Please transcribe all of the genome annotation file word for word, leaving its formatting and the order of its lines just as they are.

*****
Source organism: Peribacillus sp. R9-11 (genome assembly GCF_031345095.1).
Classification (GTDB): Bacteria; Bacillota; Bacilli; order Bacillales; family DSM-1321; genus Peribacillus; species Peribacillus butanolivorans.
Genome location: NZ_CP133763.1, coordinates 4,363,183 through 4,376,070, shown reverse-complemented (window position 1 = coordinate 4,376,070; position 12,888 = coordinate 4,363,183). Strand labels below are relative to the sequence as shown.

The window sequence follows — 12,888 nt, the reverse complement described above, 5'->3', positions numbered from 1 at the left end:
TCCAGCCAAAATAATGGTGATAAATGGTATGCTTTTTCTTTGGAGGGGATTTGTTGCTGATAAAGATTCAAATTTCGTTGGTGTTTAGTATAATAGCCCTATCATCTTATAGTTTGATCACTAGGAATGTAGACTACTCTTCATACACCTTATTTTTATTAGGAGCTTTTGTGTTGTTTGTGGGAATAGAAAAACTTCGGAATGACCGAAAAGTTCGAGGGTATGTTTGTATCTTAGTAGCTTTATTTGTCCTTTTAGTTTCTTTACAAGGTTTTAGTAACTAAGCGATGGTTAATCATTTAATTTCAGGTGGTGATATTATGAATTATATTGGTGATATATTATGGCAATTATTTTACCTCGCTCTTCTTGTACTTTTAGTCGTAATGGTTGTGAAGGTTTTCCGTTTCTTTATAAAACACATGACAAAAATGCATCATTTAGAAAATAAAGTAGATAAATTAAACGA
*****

Source organism: Peribacillus sp. R9-11 (genome assembly GCF_031345095.1).
Classification (GTDB): Bacteria; Bacillota; Bacilli; order Bacillales; family DSM-1321; genus Peribacillus; species Peribacillus butanolivorans.
Genome location: NZ_CP133763.1, coordinates 4,363,183 through 4,376,070, shown reverse-complemented (window position 1 = coordinate 4,376,070; position 12,888 = coordinate 4,363,183). Strand labels below are relative to the sequence as shown.

The window sequence follows — 12,888 nt, the reverse complement described above, 5'->3', positions numbered from 1 at the left end:
TCCAGCCAAAATAATGGTGATAAATGGTATGCTTTTTCTTTGGAGGGGATTTGTTGCTGATAAAGATTCAAATTTCGTTGGTGTTTAGTATAATAGCCCTATCATCTTATAGTTTGATCACTAGGAATGTAGACTACTCTTCATACACCTTATTTTTATTAGGAGCTTTTGTGTTGTTTGTGGGAATAGAAAAACTTCGGAATGACCGAAAAGTTCGAGGGTATGTTTGTATCTTAGTAGCTTTATTTGTCCTTTTAGTTTCTTTACAAGGTTTTAGTAACTAAGCGATGGTTAATCATTTAATTTCAGGTGGTGATATTATGAATTATATTGGTGATATATTATGGCAATTATTTTACCTCGCTCTTCTTGTACTTTTAGTCGTAATGGTTGTGAAGGTTTTCCGTTTCTTTATAAAACACATGACAAAAATGCATCATTTAGAAAATAAAGTAGATAAATTAAACGA